Final thought… power to weight ratio. As you can see, FTP doesn’t take into consideration anything about you other than what you can do on the bike. It doesn’t know how old you are, your gender or how much you weigh. This is why I also tell my students to monitor another number which is their watts per kilogram or power to weight ratio. To find this simply divide your weight (in kilograms) by your FTP. For some this wont be important but for for anyone that really cares about their cycling performance, and I work with a lot of people that really do, it’s important because how much you weigh relative to how much power you can generate will determine how well you perform. In a nut shell, if you are shedding a bit of fat and therefore getting lighter and that FTP still keeps going up, you are definitely doing something right.
Body Comp Stats Weight: 76kg (-2.2kg) Body Fat %: 29 (-+2.6) Muscle %: 33.4 (+0.3)
Mon: 12.15pm Total Body Conditioning
You know the drill as well as I do now… Monday = Row, Bike, Ski. This week we had a little twist, meaning we also did a little bit of running. We worked in 5 minute intervals on each piece of equipment with each interval starting with a 400m run. No rest, so a full on and intense 35 minutes of pure engine work. Safe to say, I loved it!
Mon: 1pm 10 min Pull Up EMOM + 10 min Push Up EMOM
Getting back to working on a couple of basic upper body strength/gymnastic moves. 3 reps every minute on the minute. Pull Ups are banded and strict. Push Ups are full, which means chest and thighs to the floor.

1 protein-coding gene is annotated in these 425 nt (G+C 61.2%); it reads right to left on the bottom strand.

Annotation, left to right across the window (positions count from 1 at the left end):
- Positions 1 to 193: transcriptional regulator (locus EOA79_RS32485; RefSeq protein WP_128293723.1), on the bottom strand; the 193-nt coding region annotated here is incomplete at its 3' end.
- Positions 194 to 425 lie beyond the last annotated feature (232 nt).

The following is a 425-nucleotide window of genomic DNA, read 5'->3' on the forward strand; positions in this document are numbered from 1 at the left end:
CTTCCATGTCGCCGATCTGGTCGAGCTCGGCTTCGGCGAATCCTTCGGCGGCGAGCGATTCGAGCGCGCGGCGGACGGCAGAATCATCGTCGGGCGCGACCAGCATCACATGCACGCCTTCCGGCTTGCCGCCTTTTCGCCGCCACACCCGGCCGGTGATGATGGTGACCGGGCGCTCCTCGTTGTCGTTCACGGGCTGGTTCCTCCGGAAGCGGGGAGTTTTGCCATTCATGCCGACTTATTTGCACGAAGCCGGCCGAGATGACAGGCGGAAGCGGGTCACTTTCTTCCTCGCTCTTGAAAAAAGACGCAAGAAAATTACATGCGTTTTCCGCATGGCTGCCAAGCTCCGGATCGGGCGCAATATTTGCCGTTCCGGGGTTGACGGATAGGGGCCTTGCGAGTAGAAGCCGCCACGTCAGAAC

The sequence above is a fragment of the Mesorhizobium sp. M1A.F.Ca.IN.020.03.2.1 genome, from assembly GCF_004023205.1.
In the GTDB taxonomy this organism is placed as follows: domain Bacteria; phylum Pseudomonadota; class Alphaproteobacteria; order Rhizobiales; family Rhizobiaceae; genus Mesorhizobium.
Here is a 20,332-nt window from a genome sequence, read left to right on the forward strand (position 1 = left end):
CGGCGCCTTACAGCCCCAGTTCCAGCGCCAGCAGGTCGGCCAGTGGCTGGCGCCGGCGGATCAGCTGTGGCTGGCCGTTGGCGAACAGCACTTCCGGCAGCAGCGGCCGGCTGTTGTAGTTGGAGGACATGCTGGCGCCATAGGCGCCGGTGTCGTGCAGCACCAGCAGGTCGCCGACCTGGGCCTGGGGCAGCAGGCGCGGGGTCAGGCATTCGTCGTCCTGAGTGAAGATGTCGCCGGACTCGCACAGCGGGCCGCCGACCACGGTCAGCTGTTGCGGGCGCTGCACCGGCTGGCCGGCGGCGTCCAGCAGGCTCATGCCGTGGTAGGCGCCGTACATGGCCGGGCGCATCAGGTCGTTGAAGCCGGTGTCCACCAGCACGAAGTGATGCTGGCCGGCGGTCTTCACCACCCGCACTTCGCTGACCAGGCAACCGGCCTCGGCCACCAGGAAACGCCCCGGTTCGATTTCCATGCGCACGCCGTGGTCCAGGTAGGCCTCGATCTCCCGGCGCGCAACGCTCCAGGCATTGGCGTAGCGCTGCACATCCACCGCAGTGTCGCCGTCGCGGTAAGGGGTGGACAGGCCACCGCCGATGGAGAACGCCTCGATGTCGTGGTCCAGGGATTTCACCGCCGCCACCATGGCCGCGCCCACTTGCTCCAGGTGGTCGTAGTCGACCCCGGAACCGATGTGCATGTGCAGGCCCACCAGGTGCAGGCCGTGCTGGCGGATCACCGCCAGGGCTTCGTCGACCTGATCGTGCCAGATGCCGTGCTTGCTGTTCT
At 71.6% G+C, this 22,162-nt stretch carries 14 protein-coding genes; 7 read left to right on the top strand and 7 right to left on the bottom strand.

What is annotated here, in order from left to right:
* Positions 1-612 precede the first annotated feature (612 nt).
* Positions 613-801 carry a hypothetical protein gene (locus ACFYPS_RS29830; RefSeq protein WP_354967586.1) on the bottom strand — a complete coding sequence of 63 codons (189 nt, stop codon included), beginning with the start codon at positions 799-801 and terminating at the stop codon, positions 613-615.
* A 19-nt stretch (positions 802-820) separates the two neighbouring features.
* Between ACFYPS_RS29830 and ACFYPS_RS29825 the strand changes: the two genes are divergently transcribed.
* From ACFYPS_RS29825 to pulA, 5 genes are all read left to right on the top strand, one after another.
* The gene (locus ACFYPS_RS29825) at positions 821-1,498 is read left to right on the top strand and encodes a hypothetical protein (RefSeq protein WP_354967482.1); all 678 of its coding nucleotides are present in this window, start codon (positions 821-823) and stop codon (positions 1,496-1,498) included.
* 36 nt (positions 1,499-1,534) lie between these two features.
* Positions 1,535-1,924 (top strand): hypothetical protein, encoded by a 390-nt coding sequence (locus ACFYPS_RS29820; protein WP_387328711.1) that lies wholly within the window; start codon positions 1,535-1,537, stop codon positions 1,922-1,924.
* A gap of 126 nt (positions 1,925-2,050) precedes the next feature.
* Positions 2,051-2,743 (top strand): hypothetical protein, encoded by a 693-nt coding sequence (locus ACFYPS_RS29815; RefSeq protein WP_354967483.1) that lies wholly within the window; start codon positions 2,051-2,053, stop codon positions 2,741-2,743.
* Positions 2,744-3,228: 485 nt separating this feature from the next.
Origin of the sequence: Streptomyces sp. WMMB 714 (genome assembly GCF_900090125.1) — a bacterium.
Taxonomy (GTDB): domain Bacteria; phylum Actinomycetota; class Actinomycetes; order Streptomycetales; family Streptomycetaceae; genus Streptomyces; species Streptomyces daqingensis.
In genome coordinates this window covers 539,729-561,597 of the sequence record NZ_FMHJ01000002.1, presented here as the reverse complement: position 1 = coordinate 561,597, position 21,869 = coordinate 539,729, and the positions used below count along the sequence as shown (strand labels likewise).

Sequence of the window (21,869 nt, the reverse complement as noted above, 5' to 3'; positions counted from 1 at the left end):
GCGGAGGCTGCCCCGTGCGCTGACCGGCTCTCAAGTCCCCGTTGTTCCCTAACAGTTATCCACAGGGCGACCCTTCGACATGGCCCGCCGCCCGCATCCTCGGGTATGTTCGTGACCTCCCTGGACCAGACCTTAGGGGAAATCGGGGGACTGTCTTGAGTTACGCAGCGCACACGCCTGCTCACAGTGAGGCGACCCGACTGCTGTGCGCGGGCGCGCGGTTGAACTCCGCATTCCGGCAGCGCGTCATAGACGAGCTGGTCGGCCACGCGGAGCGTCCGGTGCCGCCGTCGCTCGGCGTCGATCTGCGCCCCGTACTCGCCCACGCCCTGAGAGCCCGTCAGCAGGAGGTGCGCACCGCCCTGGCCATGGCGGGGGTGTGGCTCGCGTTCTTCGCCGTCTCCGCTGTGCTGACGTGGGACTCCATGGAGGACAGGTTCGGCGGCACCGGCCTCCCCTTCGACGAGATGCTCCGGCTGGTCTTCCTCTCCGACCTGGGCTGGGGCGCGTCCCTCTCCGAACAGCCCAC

Mon: 5.30pm CrossFit Class
Two technical movements in focus today; the Handstand Push Up and the Pistol Squat. Both things I suck at so it was good to have a bit of time to strip them back and work on some accessory movements that will help me progress. The workout was a 21-15-9 of Handstand Push Up, Box Jump Over and Pistol Squat. My progressions were DB Push Press and supported Pistol Squats.
Tue: 12.30pm Pool Swim
I decided to go back to basics in the pool. I had 400 meters to do so I did 50m every 2 minutes and used each interval to focus on a different thing; breathing, stroke pull, kick etc.
Wed: 6.45am Indoor Cycle Class
Week 2 of my 2020 programme so one last shot at ‘The Threshold’. Found it a little harder early in the morning but still got it done. I put the Coach By Colour on just to keep me honest!
Wed: 7.45pm 1 mile Run
This was meant to be a 5k zone 2 run but by the time I got out of the spin studio I only had 10 minutes left before the car park charges kicked in so I decided to just do a mile as something is better than nothing.
Wed: 12.15pm Total Body Conditioning